In verse 5 Jesus tells the believers that they should have the same attitude as Christ Jesus.  Paul then wrote a beautiful poem describing the attitude Jesus had when he came to earth to save us (or he quoted someone else's poem or hymn).  What was Jesus attitude?

  • Jesus was God and equal to the Father and the Holy Spirit in every way.  Yet when Jesus came to earth he wasn't selfish.  He didn't try to hold on to his privilege or power, but willingly gave it up to come live among us.
  • Jesus, instead of coming to be served, he came as a servant to serve humanity.
  • Jesus humbled himself and went to the cross where he died for our sins, faithfully doing the work God had given him to do.
  • It was because Jesus let go of his privilege, became a servant, humbled himself and died on the cross that God exalted him to the highest place.

If our attitude is like Jesus' attitude, we won't be selfish.  We'll let go of any privilege and power that may be ours and willingly serve God.  We'll serve those who are weaker than we are and need our help.  We'll humble ourselves and make sacrifices to do the work God gives us to do.  If every Christian had the same attitude as Christ Jesus, there would never be any division or conflict in the church.  We'd be likeminded and work together to carry on the mission of Jesus.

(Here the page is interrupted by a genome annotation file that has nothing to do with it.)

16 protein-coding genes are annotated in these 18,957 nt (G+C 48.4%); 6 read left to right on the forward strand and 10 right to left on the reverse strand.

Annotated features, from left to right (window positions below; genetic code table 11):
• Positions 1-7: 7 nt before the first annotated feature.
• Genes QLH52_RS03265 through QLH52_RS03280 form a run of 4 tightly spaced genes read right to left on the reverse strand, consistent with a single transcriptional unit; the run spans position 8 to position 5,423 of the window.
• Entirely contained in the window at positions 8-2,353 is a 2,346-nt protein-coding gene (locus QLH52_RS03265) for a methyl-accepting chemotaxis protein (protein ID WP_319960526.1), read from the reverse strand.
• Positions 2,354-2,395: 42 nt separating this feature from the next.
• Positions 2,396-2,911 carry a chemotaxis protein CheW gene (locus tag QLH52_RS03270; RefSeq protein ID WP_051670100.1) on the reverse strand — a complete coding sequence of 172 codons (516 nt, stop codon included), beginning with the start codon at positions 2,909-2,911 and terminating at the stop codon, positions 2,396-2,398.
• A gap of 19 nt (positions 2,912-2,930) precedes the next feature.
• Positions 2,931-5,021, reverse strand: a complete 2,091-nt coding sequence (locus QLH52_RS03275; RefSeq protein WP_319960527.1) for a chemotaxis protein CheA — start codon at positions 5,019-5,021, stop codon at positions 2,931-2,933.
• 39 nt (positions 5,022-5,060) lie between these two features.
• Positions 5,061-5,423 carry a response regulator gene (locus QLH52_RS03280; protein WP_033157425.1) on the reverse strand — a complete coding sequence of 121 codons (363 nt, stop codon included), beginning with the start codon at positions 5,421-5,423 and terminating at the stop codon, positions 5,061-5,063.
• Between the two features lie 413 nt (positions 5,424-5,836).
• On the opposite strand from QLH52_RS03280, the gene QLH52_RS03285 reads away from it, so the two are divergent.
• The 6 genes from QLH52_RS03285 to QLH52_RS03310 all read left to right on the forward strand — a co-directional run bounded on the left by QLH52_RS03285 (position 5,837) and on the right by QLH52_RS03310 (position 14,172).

Let the Walls Fall Down

Posted by Joseph Lutz on OA10er @ 10:23 AM

Several years ago a Christian song that was popular called "Let the Walls Fall Down."  The words say...

  Let the walls fall down (let the walls fall down)
  Let the walls fall down (let the walls fall down)
  Let the walls fall down (let the walls fall down)
  By His love, let the walls fall down.

  One by one, we're drawn together
  One by one, to Jesus' side
  One in Him, we'll live forever
  Strangers He has reconciled.

  In His love, no walls between us
  In His love a common ground
  Kneeling at the cross of Jesus
  All our pride comes tumbling down

There is so much that divides people in America and around the world - race, social class, religion, politics, gender and age, to name a few.  But in the church, what unites us is much stronger than what divides us.  Jesus died to forgive our sins and break down the walls between us.  We have to work together if we're ever going to fulfill the Great Commission to make disciples of all people.  In the church we grow to love one another because of our common hope and common faith.